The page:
So what does all this have to do with my usual political ranting? Quite a bit. I find that most of us who would call themselves libertarian in philosophy and affiliation, play the part of the new dad (or a soldier on D-day if you are having a bad day) to basically the wiggly, squirming masses, aka the Big Baby. To educate the wiggly, squirming masses to a more mature mindset is akin to the exercise of herding cats or trying to console an inconsolable baby. It quickly becomes an exercise in frustration – An exercise in downright futility if your having a bad day. The wiggly, squirming masses response to most news, events, and occurrences in the world would be frustratingly predictable to libertarian dad. However, as the child matures and gets older, libertarian dad can get more involved in the education process with the express and eventual purpose of leaving the handlebars in the hands of his kids when they become young adults. He is there to teach the basics, then take the training wheels off and push his kids off on their own.
The problem today though is that the masses have not learned how to handle the bike on their own. The masses have too long relied upon the answers and actions of government to navigate the world for them. The government keeps the training wheels on us whether we like them or not. In most cases, the masses, like a spoiled, scared kid, would prefer to keep them on, because they are unwilling to risk ruling themselves and would rather indulge in the “false security” of training wheels. However when a kid recognizes that the limitations of the “training wheels” far outweigh the uncertainty of being responsible for themselves, they will ask for them to be removed.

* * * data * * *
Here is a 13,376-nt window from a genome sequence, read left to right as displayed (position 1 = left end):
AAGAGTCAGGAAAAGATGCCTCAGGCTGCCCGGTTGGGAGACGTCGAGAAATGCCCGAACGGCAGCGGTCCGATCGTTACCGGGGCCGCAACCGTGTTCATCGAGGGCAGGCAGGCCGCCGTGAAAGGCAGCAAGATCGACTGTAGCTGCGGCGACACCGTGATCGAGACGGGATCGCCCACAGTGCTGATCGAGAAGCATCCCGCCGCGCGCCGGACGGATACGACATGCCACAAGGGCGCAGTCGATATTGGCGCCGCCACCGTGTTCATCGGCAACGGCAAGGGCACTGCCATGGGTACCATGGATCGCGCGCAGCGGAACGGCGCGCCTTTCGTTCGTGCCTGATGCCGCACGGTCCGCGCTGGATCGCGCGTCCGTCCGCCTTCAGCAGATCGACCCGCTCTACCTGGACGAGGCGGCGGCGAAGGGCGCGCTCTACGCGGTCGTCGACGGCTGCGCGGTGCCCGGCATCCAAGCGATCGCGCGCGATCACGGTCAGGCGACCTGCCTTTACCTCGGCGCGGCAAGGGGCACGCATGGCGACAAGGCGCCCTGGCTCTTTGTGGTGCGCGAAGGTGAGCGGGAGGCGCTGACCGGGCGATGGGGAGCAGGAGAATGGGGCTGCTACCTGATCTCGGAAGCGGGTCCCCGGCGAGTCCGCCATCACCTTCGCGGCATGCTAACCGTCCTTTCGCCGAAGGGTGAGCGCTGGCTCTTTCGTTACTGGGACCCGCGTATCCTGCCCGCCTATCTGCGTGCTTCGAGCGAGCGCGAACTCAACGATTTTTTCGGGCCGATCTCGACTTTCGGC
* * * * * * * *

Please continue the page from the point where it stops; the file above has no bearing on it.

And so this is where we are. The masses are waffling between a government solution to the problems of the world and the solutions brought about by individual human enterprise. To a libertarian, this exercise is an easy, no-brainer. The government solution is the problem itself – the presence of the training wheels. But to the masses, the solution to the problem is not that obvious.
Libertarian dad to the rescue! His mission: to make the case simple and plain. Unfortunately, this is a mission libertarian dad fails many times, because of his impatience dealing with the irrationality of “big baby” and their inability to see the obvious. Just like myself, trying to navigate the world alongside my 8 month old. I of course know that the brain rattling crying makes the solution harder to arrive at, but I also fail to keep in mind that my 8 month old does not know that. All she knows how to do is to cry for things that she wants or needs. Libertarian dad needs to take a page out of the playbook of libertarian mom and learn a bit about patience for the process, especially when he’s having a bad day. It takes time. As a father, I have to suck it up and deal until she starts to arrive at her pivotal epiphany, independent of what I do or say. Do I have faith she will come to this juncture eventually? Of course. Do I have that same faith for the squirming masses? Heh. Depends on what kind of day I’m having.